Mr Lai, who owns the tabloid newspaper Apple Daily and regularly criticises China’s authoritarian rule, is accused of collusion with foreign powers, his aide Mark Simon announced on Twitter.
Hong Kong police said seven people had been arrested on suspicion of violating the national security law, but the statement did not reveal the names of those being held.
The national security law came into effect on June 30 and is widely seen as a means to curb dissent after anti-government protests rocked Hong Kong last year.
Mr Simon said that police searched both Mr Lai and his son’s home, as well as other members of media group Next Digital, which Mr Lai founded.
Jimmy Lai is being arrested for collusion with foreign powers at this time.— Mark Simon (@HKMarkSimon)August 9, 2020
More than 100 police also raided Next Digital’s headquarters in Hong Kong, entering the newsroom and searching the desks.
Mr Simon said in a tweet that the police were executing a search warrant.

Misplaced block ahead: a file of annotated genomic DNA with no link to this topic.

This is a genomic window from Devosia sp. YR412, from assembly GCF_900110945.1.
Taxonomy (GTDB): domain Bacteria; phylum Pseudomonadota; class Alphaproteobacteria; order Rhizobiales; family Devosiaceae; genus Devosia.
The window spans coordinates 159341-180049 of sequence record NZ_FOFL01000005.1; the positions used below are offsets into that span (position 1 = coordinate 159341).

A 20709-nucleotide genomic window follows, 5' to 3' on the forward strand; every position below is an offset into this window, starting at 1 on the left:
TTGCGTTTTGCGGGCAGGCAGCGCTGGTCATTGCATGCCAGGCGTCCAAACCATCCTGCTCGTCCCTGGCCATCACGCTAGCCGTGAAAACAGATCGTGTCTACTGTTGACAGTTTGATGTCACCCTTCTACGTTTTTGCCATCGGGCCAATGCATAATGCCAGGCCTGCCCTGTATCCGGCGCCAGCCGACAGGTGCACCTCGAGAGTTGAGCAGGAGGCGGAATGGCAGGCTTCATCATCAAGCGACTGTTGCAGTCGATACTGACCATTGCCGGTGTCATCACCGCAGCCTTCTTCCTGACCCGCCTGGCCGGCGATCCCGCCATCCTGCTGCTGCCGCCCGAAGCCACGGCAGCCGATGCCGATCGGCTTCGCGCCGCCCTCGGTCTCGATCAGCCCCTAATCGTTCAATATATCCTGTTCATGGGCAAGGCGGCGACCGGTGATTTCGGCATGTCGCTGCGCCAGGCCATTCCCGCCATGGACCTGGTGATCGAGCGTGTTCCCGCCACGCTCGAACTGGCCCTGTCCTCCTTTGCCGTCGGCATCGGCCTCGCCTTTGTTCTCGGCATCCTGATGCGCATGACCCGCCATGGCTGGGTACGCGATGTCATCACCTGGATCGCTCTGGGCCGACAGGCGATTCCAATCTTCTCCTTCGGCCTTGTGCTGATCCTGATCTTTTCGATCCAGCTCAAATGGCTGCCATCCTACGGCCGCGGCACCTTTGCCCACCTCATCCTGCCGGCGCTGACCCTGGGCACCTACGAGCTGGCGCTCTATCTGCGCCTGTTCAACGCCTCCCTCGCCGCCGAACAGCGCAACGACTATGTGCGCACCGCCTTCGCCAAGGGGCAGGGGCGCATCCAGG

Next Digital operates the Apple Daily tabloid, which Mr Lai founded in 1995, ahead of Britain’s handover of Hong Kong to China.
Like Mr Lai, Apple Daily has a strong pro-democracy stance and often urged its readers to take part in pro-democracy protests.
The security law outlaws secessionist, subversive and terrorist acts, as well as collusion with foreign forces in the city’s internal affairs.
The maximum punishment for serious offenders is life imprisonment.
Last month, Chinese broadcaster CCTV said pro-democracy activist Nathan Law and five others were wanted under the law, although all six had fled overseas.
Mr Law had relocated to Britain in July to continue international advocacy work for Hong Kong.
Associated Press contributed to this article